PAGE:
This was the scene created by a flytipper who dumped a heap of waste, blocking a back lane.
Children’s toys, exam results, paintings by youngsters, hundreds of take away leaflets and clothing was among the rubbish left at the rear of Eden Vale in Sunderland between Wednesday night and yesterday morning.
Paul Johnson, 56, from Tunstall, is a former resident of Eden Vale and passed the dumped waste, which had blocked the back lane, as he cycled into work.
“It’s disgraceful, just to dump all that stuff, given you can just take it to Deptford,” said the support worker, who helps adults with learning disabilities.
“It was a eye sore.
“Obviously this has all happened in light of the council saying that they’re changing the bin collection and reducing it and the cost is going up for collections.
Obviously this has all happened in light of the council saying that they’re changing the bin collection and reducing it and the cost is going up for collections.Paul Johnson
“I’ve noticed a lot more rubbish recently in the back lanes and along the cycle routes and it always seems to be going up.
“I just think the quantity that was left here was terrible.”
The council said it cleared up the mess within hours of it being reported.
Coun Mordey said: “As I and many others have been saying, to be successful in tackling this issue we need residents to help out by reporting incidents that they see.
“We also need people to think twice about when they put their bins out, and before disposing of their rubbish in back lanes or on green spaces. “We all have a responsibility to help keep our city clean.
The council will continue to do our best with the limited resources we have available but to tackle this problem we need everyone in the city to help out.”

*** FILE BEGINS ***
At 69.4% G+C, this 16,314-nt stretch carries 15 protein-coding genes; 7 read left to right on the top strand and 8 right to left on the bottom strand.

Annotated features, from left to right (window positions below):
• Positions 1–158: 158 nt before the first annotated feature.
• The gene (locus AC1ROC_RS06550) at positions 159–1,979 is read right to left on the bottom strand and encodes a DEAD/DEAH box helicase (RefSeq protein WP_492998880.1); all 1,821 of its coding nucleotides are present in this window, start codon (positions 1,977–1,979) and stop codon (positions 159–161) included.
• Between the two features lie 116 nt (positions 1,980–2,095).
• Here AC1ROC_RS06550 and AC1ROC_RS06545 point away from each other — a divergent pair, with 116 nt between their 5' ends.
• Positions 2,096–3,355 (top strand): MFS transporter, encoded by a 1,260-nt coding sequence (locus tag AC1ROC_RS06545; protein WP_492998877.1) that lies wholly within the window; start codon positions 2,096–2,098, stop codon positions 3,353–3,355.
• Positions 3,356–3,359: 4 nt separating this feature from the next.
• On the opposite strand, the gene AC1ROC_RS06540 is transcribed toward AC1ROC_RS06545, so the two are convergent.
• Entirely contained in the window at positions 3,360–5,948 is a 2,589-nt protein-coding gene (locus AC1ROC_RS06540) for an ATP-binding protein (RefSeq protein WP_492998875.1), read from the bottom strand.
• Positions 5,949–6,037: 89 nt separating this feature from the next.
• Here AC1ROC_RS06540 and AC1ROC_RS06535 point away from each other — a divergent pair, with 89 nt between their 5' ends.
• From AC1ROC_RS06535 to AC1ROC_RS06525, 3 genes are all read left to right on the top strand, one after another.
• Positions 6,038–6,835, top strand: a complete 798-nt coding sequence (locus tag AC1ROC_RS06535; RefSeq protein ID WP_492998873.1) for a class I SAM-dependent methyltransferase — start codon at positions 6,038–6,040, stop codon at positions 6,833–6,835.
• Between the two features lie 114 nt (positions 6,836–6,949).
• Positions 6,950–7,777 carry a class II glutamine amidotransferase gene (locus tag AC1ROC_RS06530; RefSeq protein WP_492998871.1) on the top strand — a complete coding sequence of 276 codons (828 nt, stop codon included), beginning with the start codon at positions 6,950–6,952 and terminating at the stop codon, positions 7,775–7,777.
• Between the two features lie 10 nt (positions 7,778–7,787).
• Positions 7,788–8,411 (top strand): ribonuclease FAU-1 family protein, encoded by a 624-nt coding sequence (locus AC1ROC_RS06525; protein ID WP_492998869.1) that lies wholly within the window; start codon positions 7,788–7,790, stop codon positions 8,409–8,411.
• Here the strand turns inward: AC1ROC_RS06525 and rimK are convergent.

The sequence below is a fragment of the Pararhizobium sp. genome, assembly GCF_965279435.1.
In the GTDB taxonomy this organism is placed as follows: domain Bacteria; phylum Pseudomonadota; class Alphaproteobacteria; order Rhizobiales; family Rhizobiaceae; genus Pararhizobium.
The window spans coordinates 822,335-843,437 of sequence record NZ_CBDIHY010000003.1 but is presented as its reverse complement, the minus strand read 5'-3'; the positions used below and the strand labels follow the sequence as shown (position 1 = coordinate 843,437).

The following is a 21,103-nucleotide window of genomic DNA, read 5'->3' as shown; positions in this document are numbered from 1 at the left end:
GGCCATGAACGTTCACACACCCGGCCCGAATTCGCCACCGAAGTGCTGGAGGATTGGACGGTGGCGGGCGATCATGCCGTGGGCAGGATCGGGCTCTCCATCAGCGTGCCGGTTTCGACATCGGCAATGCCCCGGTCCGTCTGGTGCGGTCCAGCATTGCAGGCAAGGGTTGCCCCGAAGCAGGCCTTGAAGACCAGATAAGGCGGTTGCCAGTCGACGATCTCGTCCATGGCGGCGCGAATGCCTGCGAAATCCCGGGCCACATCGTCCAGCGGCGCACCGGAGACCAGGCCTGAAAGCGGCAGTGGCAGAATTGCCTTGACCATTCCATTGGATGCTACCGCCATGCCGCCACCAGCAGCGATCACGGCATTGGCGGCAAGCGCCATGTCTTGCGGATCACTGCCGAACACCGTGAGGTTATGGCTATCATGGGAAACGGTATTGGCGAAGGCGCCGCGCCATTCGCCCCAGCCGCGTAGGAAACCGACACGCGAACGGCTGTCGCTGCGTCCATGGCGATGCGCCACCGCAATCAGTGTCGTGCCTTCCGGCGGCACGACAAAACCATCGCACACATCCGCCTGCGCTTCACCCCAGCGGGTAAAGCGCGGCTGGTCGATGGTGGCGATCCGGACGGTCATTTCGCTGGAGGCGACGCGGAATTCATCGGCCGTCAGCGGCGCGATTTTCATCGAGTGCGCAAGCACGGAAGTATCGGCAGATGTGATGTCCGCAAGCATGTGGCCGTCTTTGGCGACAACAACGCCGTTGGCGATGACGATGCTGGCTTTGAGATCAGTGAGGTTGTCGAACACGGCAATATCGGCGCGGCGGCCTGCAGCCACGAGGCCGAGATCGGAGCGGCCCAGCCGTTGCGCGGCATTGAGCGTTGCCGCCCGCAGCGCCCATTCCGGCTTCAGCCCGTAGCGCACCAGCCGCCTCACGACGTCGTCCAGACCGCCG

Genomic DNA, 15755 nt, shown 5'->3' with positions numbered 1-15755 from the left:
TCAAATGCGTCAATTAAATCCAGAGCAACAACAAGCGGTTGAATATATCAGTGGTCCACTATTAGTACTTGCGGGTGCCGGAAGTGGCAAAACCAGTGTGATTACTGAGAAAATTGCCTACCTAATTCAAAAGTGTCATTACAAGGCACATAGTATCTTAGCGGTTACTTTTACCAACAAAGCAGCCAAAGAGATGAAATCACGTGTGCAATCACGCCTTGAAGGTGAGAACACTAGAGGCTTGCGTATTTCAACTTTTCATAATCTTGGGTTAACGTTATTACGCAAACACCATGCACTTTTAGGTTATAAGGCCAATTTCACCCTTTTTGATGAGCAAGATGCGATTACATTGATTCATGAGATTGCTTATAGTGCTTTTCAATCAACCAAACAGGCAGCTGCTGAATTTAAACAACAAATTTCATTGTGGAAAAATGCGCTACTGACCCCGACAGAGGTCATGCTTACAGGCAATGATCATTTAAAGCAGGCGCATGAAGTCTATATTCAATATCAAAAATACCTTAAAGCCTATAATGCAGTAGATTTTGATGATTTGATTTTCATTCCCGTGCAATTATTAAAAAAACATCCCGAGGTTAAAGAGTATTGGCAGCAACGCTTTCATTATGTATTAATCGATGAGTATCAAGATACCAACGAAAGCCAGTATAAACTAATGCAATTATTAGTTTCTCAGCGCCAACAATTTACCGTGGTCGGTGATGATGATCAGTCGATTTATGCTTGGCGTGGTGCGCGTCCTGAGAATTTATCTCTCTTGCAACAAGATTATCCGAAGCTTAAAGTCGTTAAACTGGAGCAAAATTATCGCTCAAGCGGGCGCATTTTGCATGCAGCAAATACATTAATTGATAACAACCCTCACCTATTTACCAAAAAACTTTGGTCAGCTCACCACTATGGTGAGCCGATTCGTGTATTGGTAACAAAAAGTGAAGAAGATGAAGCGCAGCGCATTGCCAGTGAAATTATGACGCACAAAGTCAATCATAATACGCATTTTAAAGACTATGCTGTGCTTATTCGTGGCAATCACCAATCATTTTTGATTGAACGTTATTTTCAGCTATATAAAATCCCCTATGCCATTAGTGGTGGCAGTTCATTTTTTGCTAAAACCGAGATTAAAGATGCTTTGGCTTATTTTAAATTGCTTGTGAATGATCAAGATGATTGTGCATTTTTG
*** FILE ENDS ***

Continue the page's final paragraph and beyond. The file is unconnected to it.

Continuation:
It comes just days after Sunderland City Council announced it was planning to make bin collections for everyday waste once a fortnight instead of weekly, with the charges for bulk collections to go up by £2.50 to £17.50 and the fee for composting and garden waste to increase the same amount up to £25.
The authority says moving to an alternate collection scheme between the green waste bins and blue recycling containers will save it £750,000 a year, with a £4.72million grant awarded to the council in 2012 to find the weekly rounds coming to an end in 2017.
Coun Michael Mordey, cabinet member for city services, said the council is carrying out a review of environmental enforcement, which oversees the action brought against flytippers.
The results of the discussions are expected to be complete by next month.
The council is also keeping a watch on social media after a rise in dumping elsewhere as unscrupulous collectors win custom through the sites.